Thursday, January 10, 2008

Will new nuclear power stations be insurable?

The Government has announced its decision on nuclear power, which is SUCH a surprise!

Utility bosses such as Dr Paul Golby, CEO of E.On and Monsieur Vincent de Rivaz, CEO of EDF proclaim they do not want or seek subsidies for new nuclear build.

Anyone who believes this probably still thinks nuclear power is "so cheap as to be hardly worth metering" (the industry's original claim).

Here's a list of questions about just a few things the poor taxpayer will probably have to stump up for:

Insurance. Nuclear plant operators have limited liability in the case of an accident. Any cost over £700m is covered by the taxpayer. Are they prepared to take on board the full insurance liabilities, which in the case of Chernobyl has already run to several tens of billions?

And are they prepared to share with any other private investors the full costs of the pre-construction safety analysis, currently covered by the Nuclear Installations Inspectorate using public money?

What about the costs of the UK's membership of the EU's nuclear agency, Euratom; and the International Atomic Energy Agency - both of which do promotional and safety work for nuclear? Taxpayers pay for this.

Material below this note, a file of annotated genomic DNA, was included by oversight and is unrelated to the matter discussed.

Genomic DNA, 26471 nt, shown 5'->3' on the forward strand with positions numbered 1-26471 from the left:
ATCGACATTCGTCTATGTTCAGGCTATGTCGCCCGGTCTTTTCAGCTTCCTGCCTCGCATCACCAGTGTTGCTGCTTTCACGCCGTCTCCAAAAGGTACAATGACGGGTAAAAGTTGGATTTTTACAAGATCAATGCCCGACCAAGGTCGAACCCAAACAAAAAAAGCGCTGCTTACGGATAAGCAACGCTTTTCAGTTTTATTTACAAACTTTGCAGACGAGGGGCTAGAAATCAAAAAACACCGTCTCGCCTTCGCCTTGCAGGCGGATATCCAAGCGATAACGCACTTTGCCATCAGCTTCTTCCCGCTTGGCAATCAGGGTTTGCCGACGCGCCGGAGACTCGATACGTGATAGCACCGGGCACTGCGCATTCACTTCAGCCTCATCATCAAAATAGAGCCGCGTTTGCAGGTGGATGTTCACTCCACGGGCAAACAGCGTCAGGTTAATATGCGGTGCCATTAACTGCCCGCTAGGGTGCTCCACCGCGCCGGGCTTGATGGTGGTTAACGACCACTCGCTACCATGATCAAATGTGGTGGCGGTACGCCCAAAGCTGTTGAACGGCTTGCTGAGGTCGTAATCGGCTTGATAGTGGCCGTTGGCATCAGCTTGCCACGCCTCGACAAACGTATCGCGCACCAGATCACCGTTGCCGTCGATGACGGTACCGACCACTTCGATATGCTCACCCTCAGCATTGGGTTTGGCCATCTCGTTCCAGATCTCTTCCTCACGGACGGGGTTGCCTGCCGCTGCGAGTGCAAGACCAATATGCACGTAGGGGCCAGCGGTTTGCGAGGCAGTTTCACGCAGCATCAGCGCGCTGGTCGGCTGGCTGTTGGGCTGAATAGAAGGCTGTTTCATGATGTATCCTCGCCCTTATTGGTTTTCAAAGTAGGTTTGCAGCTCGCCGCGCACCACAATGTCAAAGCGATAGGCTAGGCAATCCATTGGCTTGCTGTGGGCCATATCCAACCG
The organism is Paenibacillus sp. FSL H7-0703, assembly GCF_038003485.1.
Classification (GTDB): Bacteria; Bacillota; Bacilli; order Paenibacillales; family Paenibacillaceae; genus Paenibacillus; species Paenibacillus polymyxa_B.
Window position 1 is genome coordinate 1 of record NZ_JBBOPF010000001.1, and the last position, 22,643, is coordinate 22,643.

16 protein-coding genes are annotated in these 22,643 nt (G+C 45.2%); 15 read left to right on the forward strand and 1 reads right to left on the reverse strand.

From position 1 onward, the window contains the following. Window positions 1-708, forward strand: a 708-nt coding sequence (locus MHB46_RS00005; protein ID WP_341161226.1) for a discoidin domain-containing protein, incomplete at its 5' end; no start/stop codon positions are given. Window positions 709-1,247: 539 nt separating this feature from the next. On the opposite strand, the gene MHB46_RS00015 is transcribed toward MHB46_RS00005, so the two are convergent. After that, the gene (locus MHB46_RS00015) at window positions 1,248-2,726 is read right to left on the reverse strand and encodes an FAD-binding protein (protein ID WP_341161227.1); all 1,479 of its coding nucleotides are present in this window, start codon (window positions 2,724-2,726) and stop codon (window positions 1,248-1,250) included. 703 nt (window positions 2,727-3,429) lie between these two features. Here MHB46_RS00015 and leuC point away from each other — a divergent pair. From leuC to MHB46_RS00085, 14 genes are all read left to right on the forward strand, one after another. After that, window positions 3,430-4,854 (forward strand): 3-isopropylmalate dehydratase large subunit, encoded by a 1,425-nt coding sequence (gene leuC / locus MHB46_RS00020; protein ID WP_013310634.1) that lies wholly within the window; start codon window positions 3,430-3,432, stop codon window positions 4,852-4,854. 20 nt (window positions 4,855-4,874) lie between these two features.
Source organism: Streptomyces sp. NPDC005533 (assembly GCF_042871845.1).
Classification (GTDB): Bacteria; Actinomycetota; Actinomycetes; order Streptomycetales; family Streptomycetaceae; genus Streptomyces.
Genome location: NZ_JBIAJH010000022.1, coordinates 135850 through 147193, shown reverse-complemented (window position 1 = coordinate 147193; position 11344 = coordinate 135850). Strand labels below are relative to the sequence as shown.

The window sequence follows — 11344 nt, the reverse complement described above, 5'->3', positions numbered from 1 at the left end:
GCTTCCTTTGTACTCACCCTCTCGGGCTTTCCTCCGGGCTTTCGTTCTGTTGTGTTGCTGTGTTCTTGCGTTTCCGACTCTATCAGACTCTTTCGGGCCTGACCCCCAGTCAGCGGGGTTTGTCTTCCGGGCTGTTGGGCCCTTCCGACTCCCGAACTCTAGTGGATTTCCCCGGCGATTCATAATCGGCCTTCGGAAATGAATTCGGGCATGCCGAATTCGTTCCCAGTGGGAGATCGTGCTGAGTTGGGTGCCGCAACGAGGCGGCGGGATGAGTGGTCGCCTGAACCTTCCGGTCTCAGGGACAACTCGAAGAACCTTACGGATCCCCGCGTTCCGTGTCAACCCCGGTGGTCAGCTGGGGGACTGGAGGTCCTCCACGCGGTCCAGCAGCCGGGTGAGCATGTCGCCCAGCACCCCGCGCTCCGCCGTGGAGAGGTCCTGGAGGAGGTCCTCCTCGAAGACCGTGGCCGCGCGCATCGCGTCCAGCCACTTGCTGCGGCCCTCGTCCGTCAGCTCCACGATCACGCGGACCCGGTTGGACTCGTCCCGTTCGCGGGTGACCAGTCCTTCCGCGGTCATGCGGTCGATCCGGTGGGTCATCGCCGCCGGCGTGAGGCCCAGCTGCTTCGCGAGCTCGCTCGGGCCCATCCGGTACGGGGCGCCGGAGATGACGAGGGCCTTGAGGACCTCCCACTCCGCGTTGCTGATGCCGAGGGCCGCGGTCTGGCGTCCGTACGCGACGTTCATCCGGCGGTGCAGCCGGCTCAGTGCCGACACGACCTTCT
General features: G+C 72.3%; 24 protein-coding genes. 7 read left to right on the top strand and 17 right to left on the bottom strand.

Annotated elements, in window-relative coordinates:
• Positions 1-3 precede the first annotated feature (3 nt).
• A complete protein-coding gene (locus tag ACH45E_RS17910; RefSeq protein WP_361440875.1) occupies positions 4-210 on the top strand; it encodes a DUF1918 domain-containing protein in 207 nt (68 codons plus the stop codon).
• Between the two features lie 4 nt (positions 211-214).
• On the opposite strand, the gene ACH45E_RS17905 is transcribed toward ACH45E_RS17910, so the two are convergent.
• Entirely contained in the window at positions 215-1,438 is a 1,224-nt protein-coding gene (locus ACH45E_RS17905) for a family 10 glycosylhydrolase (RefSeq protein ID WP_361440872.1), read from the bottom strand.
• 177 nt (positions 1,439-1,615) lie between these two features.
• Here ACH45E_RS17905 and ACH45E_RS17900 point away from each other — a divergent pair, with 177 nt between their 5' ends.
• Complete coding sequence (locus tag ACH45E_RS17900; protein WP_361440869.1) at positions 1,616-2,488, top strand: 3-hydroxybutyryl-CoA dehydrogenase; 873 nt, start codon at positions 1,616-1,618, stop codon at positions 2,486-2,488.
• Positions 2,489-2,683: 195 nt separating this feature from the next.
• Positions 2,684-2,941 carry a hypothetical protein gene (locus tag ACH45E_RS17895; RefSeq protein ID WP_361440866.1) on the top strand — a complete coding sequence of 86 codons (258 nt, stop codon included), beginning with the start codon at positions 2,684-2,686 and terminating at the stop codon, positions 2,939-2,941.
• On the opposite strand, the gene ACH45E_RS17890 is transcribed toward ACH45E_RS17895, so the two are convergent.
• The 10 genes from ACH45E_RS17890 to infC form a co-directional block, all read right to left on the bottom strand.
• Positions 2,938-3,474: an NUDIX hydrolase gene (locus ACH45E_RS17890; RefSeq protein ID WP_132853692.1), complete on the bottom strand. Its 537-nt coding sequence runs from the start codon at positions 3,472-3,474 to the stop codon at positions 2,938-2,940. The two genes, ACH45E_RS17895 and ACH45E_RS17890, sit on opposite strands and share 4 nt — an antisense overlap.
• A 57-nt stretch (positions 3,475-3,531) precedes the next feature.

And the current Technology Strategy Board £100m competition for proposals for collaborative research and development, into low carbon tech, including nuclear power.

Or the current research done by the Nuclear Installations Inspectorate, using taxpayers' money, on so-called Generation 4 reactor designs?

And are we expected to believe these companies will be around in any time over a few decades hence, for thousands of years, to pay for the full cost of management of the new radioactive waste produced?

The Low Carbon Kid would place money on all answers to these questions being in the negative.

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